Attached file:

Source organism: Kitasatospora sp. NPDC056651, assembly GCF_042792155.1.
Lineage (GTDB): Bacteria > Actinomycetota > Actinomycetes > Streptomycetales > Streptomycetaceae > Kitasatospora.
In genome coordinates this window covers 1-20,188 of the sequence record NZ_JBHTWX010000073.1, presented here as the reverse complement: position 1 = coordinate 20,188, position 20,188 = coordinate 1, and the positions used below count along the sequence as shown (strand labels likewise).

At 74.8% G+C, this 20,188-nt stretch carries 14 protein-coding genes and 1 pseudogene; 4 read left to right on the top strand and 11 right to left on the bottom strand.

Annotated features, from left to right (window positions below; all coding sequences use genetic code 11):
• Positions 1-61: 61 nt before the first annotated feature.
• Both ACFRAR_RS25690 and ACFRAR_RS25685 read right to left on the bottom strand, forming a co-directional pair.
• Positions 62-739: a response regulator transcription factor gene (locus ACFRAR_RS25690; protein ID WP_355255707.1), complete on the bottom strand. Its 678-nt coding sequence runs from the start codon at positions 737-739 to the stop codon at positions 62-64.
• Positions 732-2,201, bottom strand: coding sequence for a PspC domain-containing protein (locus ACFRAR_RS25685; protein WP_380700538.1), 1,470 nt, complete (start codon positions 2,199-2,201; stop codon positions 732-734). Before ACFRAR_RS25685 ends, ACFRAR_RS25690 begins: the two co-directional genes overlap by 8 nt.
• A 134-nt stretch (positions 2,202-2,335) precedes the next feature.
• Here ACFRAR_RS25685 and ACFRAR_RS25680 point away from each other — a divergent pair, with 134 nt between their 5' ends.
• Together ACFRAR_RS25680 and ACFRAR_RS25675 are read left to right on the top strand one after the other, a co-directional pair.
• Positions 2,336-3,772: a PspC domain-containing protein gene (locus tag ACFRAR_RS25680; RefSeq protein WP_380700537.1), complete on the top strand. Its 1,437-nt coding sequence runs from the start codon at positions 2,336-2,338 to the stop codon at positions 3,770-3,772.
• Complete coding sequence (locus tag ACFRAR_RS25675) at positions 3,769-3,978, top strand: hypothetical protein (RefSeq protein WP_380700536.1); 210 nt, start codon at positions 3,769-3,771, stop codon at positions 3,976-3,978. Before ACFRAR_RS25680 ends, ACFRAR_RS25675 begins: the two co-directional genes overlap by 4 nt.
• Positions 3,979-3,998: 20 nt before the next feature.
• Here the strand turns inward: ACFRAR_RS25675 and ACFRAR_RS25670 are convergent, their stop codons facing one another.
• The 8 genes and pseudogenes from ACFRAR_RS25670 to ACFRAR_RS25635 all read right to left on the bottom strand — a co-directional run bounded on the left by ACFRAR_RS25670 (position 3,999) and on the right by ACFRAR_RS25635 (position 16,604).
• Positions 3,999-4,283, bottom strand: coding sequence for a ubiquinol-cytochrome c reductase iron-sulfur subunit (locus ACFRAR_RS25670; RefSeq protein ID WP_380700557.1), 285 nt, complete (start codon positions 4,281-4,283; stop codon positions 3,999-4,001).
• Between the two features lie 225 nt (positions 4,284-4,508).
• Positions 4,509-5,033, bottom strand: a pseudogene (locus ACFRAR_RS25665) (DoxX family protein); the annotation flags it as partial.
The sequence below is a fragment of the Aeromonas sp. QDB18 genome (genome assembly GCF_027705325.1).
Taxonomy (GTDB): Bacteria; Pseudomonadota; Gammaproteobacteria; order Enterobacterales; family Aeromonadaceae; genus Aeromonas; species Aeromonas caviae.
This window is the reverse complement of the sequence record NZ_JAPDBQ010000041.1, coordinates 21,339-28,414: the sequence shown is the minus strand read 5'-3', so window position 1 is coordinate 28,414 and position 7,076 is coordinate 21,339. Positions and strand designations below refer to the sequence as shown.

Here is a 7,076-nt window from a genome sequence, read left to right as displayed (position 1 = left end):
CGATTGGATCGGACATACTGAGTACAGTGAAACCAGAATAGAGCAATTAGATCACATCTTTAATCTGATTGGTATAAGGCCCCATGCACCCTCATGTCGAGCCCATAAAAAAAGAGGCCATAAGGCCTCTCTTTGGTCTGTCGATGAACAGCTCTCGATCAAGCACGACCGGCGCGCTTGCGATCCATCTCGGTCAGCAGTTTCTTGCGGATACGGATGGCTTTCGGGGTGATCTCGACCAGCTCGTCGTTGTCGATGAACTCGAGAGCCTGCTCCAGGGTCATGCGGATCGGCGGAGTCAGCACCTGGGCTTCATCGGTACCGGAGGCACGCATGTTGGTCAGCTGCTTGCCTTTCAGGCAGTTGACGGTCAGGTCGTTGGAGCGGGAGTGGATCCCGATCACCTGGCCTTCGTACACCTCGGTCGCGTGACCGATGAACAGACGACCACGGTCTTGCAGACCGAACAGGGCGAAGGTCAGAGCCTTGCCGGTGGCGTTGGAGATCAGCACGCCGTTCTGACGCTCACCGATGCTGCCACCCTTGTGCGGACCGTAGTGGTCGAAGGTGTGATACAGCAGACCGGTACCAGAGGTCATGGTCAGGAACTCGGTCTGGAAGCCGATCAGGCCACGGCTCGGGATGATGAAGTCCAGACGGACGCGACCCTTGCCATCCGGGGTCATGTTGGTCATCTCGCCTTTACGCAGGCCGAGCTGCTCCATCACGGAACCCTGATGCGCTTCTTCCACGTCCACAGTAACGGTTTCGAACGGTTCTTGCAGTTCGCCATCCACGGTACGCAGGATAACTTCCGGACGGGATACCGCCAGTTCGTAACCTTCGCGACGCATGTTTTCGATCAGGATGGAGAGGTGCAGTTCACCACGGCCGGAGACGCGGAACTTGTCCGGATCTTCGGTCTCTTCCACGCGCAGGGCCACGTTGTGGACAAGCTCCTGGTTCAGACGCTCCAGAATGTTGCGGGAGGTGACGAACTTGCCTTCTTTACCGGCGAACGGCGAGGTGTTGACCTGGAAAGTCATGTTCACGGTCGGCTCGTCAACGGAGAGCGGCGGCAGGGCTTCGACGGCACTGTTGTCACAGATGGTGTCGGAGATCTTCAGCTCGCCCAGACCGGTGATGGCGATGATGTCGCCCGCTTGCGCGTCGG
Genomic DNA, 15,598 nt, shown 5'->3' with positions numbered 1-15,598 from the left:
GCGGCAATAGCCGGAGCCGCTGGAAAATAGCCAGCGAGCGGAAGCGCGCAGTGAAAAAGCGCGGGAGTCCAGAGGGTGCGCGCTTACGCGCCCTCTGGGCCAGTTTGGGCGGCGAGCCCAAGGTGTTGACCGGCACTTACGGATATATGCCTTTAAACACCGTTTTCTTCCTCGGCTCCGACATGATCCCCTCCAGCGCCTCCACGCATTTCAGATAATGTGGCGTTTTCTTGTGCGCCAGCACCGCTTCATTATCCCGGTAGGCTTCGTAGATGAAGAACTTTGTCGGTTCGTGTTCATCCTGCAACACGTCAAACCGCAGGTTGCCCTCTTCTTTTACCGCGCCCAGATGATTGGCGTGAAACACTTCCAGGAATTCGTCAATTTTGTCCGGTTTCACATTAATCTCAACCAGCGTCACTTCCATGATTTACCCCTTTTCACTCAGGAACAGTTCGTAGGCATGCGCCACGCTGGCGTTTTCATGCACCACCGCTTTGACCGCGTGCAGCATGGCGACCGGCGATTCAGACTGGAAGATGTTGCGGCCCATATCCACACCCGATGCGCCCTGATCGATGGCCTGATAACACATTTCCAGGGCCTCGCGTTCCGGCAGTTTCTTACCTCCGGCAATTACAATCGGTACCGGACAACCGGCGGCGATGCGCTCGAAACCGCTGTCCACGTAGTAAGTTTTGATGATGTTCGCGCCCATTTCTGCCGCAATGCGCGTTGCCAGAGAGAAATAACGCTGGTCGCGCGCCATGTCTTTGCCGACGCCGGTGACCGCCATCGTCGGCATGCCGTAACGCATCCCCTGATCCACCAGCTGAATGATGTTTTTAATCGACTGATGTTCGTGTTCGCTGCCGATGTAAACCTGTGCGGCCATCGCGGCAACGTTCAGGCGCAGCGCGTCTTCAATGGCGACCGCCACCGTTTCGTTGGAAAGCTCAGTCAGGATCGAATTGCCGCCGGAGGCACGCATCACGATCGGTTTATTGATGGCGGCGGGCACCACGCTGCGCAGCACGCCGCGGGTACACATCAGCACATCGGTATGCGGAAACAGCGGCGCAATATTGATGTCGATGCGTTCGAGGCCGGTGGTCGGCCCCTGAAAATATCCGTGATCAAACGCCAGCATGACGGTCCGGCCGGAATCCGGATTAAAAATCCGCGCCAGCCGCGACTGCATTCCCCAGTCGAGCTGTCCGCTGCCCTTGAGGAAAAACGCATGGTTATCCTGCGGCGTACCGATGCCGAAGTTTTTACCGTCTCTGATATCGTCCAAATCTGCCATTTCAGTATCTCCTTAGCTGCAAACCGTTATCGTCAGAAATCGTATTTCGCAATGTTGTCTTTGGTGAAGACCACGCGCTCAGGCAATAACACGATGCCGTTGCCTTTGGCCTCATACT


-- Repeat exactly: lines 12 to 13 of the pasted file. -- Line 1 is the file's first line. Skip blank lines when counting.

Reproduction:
• Together ACFRAR_RS25680 and ACFRAR_RS25675 are read left to right on the top strand one after the other, a co-directional pair.
• Positions 2,336-3,772: a PspC domain-containing protein gene (locus tag ACFRAR_RS25680; RefSeq protein WP_380700537.1), complete on the top strand. Its 1,437-nt coding sequence runs from the start codon at positions 2,336-2,338 to the stop codon at positions 3,770-3,772.